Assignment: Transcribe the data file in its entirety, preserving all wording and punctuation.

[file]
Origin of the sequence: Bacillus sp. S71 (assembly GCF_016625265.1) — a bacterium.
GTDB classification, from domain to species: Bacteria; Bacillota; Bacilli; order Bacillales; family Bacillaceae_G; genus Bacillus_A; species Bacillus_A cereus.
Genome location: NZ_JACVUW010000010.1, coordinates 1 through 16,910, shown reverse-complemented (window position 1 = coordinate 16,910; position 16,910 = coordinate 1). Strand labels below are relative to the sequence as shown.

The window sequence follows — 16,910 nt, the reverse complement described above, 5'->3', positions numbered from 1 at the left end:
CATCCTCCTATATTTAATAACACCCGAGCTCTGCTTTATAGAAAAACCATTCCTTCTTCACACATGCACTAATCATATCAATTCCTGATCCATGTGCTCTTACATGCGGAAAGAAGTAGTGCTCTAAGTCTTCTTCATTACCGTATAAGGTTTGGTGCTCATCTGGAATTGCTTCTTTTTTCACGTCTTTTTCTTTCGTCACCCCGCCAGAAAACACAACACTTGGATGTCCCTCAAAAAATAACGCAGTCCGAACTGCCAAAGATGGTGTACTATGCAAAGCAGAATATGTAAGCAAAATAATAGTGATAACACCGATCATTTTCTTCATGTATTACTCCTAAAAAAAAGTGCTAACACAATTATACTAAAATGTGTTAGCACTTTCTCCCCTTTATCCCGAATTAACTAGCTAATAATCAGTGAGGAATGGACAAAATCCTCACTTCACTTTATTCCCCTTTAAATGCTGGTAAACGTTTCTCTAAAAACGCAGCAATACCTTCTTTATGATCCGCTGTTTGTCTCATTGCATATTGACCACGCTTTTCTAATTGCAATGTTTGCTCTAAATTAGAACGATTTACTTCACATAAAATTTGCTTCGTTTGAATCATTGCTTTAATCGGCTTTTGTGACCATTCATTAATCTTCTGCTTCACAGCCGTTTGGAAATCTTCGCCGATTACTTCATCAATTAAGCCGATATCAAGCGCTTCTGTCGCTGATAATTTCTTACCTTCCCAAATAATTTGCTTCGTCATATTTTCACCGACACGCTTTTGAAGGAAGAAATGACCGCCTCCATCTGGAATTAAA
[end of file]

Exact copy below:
Origin of the sequence: Bacillus sp. S71 (assembly GCF_016625265.1) — a bacterium.
GTDB classification, from domain to species: Bacteria; Bacillota; Bacilli; order Bacillales; family Bacillaceae_G; genus Bacillus_A; species Bacillus_A cereus.
Genome location: NZ_JACVUW010000010.1, coordinates 1 through 16,910, shown reverse-complemented (window position 1 = coordinate 16,910; position 16,910 = coordinate 1). Strand labels below are relative to the sequence as shown.

The window sequence follows — 16,910 nt, the reverse complement described above, 5'->3', positions numbered from 1 at the left end:
CATCCTCCTATATTTAATAACACCCGAGCTCTGCTTTATAGAAAAACCATTCCTTCTTCACACATGCACTAATCATATCAATTCCTGATCCATGTGCTCTTACATGCGGAAAGAAGTAGTGCTCTAAGTCTTCTTCATTACCGTATAAGGTTTGGTGCTCATCTGGAATTGCTTCTTTTTTCACGTCTTTTTCTTTCGTCACCCCGCCAGAAAACACAACACTTGGATGTCCCTCAAAAAATAACGCAGTCCGAACTGCCAAAGATGGTGTACTATGCAAAGCAGAATATGTAAGCAAAATAATAGTGATAACACCGATCATTTTCTTCATGTATTACTCCTAAAAAAAAGTGCTAACACAATTATACTAAAATGTGTTAGCACTTTCTCCCCTTTATCCCGAATTAACTAGCTAATAATCAGTGAGGAATGGACAAAATCCTCACTTCACTTTATTCCCCTTTAAATGCTGGTAAACGTTTCTCTAAAAACGCAGCAATACCTTCTTTATGATCCGCTGTTTGTCTCATTGCATATTGACCACGCTTTTCTAATTGCAATGTTTGCTCTAAATTAGAACGATTTACTTCACATAAAATTTGCTTCGTTTGAATCATTGCTTTAATCGGCTTTTGTGACCATTCATTAATCTTCTGCTTCACAGCCGTTTGGAAATCTTCGCCGATTACTTCATCAATTAAGCCGATATCAAGCGCTTCTGTCGCTGATAATTTCTTACCTTCCCAAATAATTTGCTTCGTCATATTTTCACCGACACGCTTTTGAAGGAAGAAATGACCGCCTCCATCTGGAATTAAA